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Interesting shape on a cylinder

  1. Oct 2, 2011 #1
    I saw a shadow of a catenary (or close enough) on a cylinder and wondered about the shape.

    Specifically, it was a powerline strung between 2 utility poles, and the sun angle would have been around 45 degrees or so, and the cylindrical grain bin was between and north (I am in northern hemisphere) of the poles. The powerline I assume is a catenary, although it would be close to a parabola, right?, and the grain bin would be a vertically oriented cylinder to pretty high precision (neglecting corrugations).

    The shadow of the powerline appeared to define a plane on the grain bin, but that is just to me and my bifocals. And the shadow also looked from a distance to be a segment of a circle, but I find that difficult to fathom, as how would a circular cylinder (so to speak) cancel out (so to speak) the catenariness of the shadow?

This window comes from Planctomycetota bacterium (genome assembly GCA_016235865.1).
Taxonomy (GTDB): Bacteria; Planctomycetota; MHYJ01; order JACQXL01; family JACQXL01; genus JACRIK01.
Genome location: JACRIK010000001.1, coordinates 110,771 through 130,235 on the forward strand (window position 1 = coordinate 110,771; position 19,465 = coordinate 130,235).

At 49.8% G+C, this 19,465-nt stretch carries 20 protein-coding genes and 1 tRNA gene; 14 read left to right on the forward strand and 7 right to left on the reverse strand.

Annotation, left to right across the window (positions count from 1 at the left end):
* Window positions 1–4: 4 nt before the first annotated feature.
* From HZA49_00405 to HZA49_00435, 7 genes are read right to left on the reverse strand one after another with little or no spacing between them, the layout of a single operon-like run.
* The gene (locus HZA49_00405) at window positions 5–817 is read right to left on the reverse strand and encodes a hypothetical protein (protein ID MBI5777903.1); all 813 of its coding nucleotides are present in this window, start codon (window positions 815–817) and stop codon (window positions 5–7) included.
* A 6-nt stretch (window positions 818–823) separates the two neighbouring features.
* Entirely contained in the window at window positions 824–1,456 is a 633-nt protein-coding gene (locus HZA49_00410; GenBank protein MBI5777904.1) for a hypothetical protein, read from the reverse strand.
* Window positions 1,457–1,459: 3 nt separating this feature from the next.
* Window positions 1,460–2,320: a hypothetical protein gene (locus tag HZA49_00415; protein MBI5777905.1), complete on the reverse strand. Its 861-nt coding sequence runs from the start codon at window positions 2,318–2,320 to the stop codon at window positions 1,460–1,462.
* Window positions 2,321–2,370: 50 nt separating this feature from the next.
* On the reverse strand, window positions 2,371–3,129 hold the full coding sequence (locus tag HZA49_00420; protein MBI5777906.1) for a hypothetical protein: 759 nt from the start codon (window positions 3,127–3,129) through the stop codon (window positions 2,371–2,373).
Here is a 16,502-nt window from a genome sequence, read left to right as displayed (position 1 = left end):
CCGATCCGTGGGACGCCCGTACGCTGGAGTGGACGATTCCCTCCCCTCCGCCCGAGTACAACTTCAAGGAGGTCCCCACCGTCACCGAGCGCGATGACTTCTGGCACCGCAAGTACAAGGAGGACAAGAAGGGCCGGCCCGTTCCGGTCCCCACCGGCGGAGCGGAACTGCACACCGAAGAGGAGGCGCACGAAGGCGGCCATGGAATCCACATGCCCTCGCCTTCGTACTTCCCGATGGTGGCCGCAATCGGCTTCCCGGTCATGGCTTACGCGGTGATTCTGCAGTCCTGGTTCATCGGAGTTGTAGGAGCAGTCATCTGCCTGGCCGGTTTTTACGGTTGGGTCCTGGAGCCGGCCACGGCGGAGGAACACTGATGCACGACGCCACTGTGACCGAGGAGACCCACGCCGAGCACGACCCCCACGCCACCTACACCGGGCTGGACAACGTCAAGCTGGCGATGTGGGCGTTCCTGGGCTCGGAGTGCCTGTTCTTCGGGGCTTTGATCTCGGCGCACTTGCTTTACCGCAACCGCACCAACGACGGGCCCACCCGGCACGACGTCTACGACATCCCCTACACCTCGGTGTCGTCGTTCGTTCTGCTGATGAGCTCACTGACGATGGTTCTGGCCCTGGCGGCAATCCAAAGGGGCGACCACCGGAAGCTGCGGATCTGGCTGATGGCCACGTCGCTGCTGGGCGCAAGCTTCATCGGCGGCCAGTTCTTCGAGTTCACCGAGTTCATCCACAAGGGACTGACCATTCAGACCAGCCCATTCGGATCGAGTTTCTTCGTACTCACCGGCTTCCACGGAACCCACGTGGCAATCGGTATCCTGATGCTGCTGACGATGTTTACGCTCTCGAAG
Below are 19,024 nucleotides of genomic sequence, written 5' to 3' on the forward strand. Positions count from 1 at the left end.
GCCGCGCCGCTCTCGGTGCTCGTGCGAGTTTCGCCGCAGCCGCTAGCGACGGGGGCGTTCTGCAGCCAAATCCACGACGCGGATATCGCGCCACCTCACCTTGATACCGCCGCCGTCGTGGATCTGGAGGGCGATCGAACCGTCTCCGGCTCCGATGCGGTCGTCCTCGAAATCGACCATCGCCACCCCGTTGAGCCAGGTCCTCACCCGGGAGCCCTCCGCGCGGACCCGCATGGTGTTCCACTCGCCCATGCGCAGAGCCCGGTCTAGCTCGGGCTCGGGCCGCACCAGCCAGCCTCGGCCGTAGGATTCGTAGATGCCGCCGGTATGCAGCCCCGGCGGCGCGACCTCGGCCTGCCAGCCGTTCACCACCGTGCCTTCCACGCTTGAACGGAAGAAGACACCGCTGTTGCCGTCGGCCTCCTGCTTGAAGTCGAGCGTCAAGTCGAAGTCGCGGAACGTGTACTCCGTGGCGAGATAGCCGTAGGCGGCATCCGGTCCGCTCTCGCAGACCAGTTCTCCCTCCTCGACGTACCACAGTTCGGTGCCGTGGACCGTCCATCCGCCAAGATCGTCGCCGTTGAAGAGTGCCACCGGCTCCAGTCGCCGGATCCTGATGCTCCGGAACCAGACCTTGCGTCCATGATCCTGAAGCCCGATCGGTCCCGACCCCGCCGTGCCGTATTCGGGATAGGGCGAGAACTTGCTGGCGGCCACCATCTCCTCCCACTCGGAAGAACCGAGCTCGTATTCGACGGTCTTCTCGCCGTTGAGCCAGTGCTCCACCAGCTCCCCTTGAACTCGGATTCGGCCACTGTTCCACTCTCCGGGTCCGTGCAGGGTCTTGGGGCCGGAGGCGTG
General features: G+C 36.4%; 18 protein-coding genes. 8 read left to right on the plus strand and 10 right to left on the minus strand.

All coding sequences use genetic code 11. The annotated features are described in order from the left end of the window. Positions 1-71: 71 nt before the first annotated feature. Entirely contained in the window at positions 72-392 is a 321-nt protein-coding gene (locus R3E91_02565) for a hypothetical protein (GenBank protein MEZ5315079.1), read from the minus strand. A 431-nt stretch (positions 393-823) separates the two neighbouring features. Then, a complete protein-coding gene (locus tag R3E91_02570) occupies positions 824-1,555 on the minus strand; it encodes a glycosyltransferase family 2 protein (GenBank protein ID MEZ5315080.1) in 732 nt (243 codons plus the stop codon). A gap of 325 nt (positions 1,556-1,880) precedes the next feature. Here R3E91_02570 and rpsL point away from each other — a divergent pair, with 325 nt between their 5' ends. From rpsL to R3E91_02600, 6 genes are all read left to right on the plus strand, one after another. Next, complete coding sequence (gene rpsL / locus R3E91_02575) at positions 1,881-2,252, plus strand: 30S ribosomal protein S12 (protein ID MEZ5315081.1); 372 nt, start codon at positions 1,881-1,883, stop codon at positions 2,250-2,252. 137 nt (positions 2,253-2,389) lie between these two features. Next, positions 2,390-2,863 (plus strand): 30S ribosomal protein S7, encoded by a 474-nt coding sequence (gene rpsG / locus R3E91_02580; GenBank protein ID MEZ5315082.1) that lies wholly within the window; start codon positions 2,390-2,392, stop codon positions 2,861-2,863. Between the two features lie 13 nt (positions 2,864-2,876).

Anyhow, is this an interesting (and previously identified) shape?
  2. jcsd
  3. Oct 3, 2011 #2
    It's definitely an interesting shape and very likely to be a conic - catenaries have hyperbolic cosines in their equation & the projection is likely to be a parabola/hyperbola.
  4. Oct 3, 2011 #3
    Hey thanks!

    I don't think the powerline guys or the farmer oriented their items to amuse me, the alignment is just accidental, and it is clearly visible from the adjoining highway I travel on frequently, on sunny days.
  5. Oct 7, 2011 #4
    BTW, is a catenary formed when the wire weighs the same per unit if distance, or is it when the weight per unit of distance the wire crosses the same?

    Which is which, and what do we call the other one?

    Examples would be for the first, just a wire hanging between 2 poles, for the second, it would be closer to a suspension bridge with the deck being of uniform weight all along its length.
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